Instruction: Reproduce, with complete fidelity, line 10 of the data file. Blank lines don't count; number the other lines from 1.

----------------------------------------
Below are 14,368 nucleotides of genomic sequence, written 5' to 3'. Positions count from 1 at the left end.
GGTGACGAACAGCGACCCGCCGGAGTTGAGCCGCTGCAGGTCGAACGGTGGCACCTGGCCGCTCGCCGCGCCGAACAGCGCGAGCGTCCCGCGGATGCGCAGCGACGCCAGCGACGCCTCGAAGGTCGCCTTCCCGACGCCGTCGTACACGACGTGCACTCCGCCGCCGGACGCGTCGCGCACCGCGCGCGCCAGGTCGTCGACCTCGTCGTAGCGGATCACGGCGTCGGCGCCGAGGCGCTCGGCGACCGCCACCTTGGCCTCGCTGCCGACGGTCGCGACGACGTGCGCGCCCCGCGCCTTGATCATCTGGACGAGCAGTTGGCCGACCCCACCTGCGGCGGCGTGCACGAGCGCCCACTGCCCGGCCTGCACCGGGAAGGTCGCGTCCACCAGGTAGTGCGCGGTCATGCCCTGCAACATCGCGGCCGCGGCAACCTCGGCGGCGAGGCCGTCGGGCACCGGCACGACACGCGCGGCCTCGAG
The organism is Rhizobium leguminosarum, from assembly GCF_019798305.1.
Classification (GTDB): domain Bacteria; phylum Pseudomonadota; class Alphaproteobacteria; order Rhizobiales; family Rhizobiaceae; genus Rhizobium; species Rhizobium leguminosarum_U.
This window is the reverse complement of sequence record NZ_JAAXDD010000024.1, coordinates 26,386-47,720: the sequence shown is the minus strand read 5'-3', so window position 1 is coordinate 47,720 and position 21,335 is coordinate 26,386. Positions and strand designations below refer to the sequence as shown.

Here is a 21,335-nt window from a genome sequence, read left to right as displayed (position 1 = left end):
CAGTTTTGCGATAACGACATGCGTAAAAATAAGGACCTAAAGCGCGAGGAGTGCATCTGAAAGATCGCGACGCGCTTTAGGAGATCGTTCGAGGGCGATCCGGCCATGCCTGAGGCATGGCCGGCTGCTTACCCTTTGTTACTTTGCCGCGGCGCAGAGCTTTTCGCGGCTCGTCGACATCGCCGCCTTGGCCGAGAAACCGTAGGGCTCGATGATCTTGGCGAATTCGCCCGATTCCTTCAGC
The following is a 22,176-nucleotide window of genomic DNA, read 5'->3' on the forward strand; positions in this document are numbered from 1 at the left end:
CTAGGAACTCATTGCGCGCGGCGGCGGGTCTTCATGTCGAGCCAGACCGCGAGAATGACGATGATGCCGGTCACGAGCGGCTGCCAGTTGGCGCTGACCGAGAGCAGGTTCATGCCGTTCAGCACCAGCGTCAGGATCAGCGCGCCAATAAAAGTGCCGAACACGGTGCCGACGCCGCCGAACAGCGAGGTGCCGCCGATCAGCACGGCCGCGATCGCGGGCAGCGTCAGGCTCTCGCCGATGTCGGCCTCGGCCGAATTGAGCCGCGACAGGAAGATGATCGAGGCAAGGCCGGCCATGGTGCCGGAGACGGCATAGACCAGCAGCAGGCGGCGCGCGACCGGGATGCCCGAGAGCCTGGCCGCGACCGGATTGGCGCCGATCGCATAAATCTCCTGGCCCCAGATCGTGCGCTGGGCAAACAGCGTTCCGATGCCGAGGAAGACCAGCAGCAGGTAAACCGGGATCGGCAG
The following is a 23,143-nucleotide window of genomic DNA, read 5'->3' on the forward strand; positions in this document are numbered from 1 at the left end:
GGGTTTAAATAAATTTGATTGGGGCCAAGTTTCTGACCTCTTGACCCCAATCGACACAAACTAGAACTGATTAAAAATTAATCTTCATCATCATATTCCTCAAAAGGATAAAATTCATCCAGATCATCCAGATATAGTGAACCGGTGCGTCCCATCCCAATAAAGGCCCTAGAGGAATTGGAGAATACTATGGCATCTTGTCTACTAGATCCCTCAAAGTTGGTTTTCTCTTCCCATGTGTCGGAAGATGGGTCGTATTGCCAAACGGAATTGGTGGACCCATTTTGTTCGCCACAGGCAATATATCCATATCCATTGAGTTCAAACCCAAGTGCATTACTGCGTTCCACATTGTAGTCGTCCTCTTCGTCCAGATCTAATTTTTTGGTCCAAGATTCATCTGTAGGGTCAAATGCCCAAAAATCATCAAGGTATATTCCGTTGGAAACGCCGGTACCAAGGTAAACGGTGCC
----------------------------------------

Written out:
The following is a 23,143-nucleotide window of genomic DNA, read 5'->3' on the forward strand; positions in this document are numbered from 1 at the left end: